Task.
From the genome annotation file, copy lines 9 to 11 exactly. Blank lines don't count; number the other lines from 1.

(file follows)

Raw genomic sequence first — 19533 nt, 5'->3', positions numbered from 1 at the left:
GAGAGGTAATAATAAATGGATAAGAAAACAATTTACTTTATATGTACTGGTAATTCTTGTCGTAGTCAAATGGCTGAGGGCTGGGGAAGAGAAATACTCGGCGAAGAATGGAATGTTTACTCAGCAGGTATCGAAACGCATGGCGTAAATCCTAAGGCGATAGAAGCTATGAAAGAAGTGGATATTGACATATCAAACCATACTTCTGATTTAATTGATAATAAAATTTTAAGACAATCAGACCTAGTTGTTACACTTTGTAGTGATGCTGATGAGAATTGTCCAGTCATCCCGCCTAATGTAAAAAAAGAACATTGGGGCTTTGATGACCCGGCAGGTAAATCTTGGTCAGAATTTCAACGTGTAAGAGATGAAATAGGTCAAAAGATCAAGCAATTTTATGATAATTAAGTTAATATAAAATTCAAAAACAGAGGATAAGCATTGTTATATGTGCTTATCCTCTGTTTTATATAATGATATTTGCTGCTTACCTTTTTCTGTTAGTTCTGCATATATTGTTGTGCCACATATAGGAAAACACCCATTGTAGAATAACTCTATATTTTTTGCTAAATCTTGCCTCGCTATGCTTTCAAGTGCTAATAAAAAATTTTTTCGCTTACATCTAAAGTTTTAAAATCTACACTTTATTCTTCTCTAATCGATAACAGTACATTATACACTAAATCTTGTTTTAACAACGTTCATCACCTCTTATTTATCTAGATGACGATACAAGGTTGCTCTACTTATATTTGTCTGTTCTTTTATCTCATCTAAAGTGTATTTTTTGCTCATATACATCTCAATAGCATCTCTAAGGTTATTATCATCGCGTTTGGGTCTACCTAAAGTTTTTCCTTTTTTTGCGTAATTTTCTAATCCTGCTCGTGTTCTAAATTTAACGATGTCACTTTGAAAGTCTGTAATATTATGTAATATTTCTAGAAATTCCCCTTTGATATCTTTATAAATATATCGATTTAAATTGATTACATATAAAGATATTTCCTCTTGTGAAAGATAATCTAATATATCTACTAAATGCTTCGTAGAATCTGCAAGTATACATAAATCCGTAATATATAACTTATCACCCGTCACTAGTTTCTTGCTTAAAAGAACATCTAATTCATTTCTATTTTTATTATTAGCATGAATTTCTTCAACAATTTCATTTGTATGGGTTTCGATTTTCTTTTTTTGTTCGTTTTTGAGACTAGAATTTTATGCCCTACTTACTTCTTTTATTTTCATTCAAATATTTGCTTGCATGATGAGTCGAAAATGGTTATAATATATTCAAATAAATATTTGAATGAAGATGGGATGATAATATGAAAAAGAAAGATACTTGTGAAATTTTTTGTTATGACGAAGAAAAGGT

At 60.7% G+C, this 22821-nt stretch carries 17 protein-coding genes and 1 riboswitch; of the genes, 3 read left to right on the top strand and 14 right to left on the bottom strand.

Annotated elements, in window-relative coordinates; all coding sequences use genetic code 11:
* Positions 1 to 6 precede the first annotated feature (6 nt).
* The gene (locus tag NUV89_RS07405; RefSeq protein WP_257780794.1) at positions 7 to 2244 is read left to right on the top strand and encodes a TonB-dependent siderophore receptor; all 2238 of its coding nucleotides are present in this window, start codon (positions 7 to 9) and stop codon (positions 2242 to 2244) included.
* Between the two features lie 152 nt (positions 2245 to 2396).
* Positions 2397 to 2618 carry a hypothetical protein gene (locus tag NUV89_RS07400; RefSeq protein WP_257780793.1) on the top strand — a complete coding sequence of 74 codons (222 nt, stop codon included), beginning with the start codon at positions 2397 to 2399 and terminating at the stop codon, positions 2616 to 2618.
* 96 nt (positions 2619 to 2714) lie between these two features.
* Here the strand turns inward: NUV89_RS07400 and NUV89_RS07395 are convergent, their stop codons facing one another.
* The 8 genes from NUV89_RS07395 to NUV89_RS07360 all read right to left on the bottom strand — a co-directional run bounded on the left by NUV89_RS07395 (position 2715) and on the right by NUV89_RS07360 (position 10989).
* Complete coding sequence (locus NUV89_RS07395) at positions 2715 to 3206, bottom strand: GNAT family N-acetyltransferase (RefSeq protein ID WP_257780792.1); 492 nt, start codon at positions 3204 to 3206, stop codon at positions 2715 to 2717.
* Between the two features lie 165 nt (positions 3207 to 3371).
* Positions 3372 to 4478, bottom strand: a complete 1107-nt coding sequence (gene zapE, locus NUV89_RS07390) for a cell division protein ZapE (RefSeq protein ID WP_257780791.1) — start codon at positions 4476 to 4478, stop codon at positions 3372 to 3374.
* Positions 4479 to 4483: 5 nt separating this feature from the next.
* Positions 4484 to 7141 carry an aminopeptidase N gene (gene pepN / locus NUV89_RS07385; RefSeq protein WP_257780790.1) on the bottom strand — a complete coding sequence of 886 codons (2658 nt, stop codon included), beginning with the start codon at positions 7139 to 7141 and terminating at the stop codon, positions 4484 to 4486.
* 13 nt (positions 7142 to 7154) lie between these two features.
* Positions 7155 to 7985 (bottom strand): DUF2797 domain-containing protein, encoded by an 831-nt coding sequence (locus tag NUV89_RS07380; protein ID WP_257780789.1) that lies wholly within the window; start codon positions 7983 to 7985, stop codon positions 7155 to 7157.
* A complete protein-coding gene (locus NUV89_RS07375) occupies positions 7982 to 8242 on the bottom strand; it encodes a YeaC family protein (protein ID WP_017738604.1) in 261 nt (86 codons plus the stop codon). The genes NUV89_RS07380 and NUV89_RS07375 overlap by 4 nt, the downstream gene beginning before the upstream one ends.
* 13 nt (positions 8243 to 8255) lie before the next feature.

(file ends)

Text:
* 96 nt (positions 2619 to 2714) lie between these two features.
* Here the strand turns inward: NUV89_RS07400 and NUV89_RS07395 are convergent, their stop codons facing one another.
* The 8 genes from NUV89_RS07395 to NUV89_RS07360 all read right to left on the bottom strand — a co-directional run bounded on the left by NUV89_RS07395 (position 2715) and on the right by NUV89_RS07360 (position 10989).